May 24, 2017

The Moral Imperative of School Choice

Recent empirical studies of school choice have come out somewhat mixed. For example, according to the New York Times, a number of recent studies have shown that charter schools may actually yield worse test scores in some cases. Yet there are reasons to doubt the reports. Most directly, test scores are not the only metric along which the economic success of school choice should be judged. Parental satisfaction also has great importance, and the data suggests that parents are happier with school choice.

The empirical debate aside, I will argue that school choice is a moral imperative, regardless of whether it boosts educational outcomes. Assume for the sake of argument that moving to a robust school choice policy regime, where any family in America can receive a tax credit to home school or to send its children to a private school, or to any other public school, will produce no net improvement in educational outcomes. We should still have such a system based on two ordinary, widely acceptable moral principles. 

First, when two policies have roughly equal empirical promise, we should choose the policy that better protects liberty. Second, parents have a much stronger moral claim to decide how their children should be educated than government does, even when greater government control could produce more social and economic equality. Let’s call the first the Liberty as Default Principle and the second the Parental Autonomy Principle.

The Presumption of Educational Liberty

The Liberty as Default Principle is based on a simple idea: if government is going to coerce people, it must meet a presumption in favor of liberty. Personal freedom is not absolute, just the default, but this means that there must be a good reason to override it. Many political philosophers from across the political spectrum hold to this principle (Joel Feinberg, Stanley Benn, John Rawls, Jerry Gaus), for it is based on the even more fundamental idea that all personal interference with the choices of others requires a justification; the interferer bears the burden of proof. The presumption in favor of liberty can be overridden by lots of considerations, such as protecting people from harm or exploitation. But in the absence of a justification, liberty should be the rule, not control or domination.

The Liberty as Default Principle only specifies who has the burden of proof in proposing legal policy. The Parental Autonomy Principle is much stronger; it holds that in cases where parental liberty is at stake it is especially hard to override. And the Parental Autonomy Principle is just as compelling. The family unit, however much it has varied across human history, is of greater moral importance than government. Parents have a much stronger moral claim on how to provide for their children than government. This is plain when we ask what could morally justify government taking children away from their parents. We generally think that parents must have seriously harmed or neglected their children.  Our reasons for deferring to parental autonomy (again, as a default) are empirical and normative—empirical because parents will better provide for their children than governments, and normative because parents simply have a strong moral right to raise their children as they choose.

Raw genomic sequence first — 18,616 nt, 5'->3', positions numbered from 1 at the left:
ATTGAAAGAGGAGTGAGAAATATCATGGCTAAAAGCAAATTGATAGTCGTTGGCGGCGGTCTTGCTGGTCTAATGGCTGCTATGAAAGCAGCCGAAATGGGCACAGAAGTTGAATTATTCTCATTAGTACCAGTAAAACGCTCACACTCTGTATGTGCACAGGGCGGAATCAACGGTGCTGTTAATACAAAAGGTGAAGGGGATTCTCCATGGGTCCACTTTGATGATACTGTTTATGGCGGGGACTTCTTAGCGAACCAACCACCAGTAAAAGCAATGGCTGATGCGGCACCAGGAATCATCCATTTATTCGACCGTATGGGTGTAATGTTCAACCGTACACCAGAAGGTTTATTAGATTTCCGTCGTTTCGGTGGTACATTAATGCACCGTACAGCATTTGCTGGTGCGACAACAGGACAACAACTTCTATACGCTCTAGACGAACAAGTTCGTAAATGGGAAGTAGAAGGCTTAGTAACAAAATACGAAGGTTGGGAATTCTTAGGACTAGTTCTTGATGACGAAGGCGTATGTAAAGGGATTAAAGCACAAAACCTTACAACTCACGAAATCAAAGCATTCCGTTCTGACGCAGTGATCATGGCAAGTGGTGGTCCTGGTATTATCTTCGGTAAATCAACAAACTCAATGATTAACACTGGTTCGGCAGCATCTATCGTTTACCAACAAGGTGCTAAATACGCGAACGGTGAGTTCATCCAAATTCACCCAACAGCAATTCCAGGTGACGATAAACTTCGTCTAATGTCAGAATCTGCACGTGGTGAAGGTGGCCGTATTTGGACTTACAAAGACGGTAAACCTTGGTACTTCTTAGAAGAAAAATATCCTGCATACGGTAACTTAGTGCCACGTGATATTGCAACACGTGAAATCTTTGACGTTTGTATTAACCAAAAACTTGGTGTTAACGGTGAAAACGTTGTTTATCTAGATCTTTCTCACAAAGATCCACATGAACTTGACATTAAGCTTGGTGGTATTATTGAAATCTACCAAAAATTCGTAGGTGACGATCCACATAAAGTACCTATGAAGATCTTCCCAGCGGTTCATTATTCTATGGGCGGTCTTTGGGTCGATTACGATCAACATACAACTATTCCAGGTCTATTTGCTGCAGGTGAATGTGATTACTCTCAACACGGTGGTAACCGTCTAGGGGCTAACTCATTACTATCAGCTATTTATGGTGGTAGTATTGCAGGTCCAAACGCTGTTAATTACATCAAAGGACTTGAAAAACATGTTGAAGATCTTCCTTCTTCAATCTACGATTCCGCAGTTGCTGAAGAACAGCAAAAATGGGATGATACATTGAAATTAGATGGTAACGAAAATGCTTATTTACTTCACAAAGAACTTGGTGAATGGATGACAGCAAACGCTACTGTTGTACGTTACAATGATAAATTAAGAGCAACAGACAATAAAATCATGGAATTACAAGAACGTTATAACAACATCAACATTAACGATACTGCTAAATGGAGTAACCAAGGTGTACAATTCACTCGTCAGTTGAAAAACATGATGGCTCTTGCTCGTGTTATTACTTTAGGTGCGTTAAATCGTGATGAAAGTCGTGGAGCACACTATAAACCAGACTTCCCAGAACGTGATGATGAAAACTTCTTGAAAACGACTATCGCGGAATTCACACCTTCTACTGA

However governments get their authority, governmental authority over children is hard to acquire. This does not mean that government cannot compel parents to feed or clothe their children or to educate them in general. But it does mean that when governments and parents disagree about how to raise the parents’ children, the parents should almost always prevail.

Parental liberty includes not only the right to choose how to feed, clothe, and cure children. It also includes the right to teach children just about anything, especially when it comes to moral, political, and religious matters. We already acknowledge that this right extends to educational choices on at least some margins. After all, even staunch public school advocates favor democratic governance of schools; and they probably support their local PTA. Parents should at least collectively have a say in how their children are educated. Furthermore, few people in the United States want to ban all private schools or home schools.

We also do not normally think that a governmental interest in ensuring equality of opportunity or equal outcomes overrides parental choices. We do not allow the government to pursue its interest in equality (insofar as it has such an interest) by redistributing children from bad parents to good parents, or even by forcibly removing rich children from private schools or home schools in order to increase the quality of under-performing schools. We do not coercively forbid committed parents from giving their children almost any advantage, and we’re even inclined to allow parents incredible liberty to pursue positional goods, goods whose consumption reduces the quality or value of other forms of the good.

The Nub on Rump Schools

Egalitarians are likely to respond by pointing to the potentially negative dynamic effects of school choice, arguing that it might cause schools to collapse in some areas and so actually reduce choice for the very poor. As far as I can tell, however, there’s as yet no evidence for this claim.

The more common argument against school choice is the fear of what I’ll call Rump schools. Rump schools are schools that parents would quickly flee under a regime of school choice, which would leave the remaining children, children whose parents may be unable to effectively exercise school choice, in a school with less funding and fewer teachers.

If there was evidence that school choice generally produced rump schools, that might count against school choice. But the risk of Rump schools could be reduced through ordinary market mechanisms, such as advertising and marketing to parents who would not otherwise remove their children from Rump schools. The Rump schools would lose all of nearly all of their students.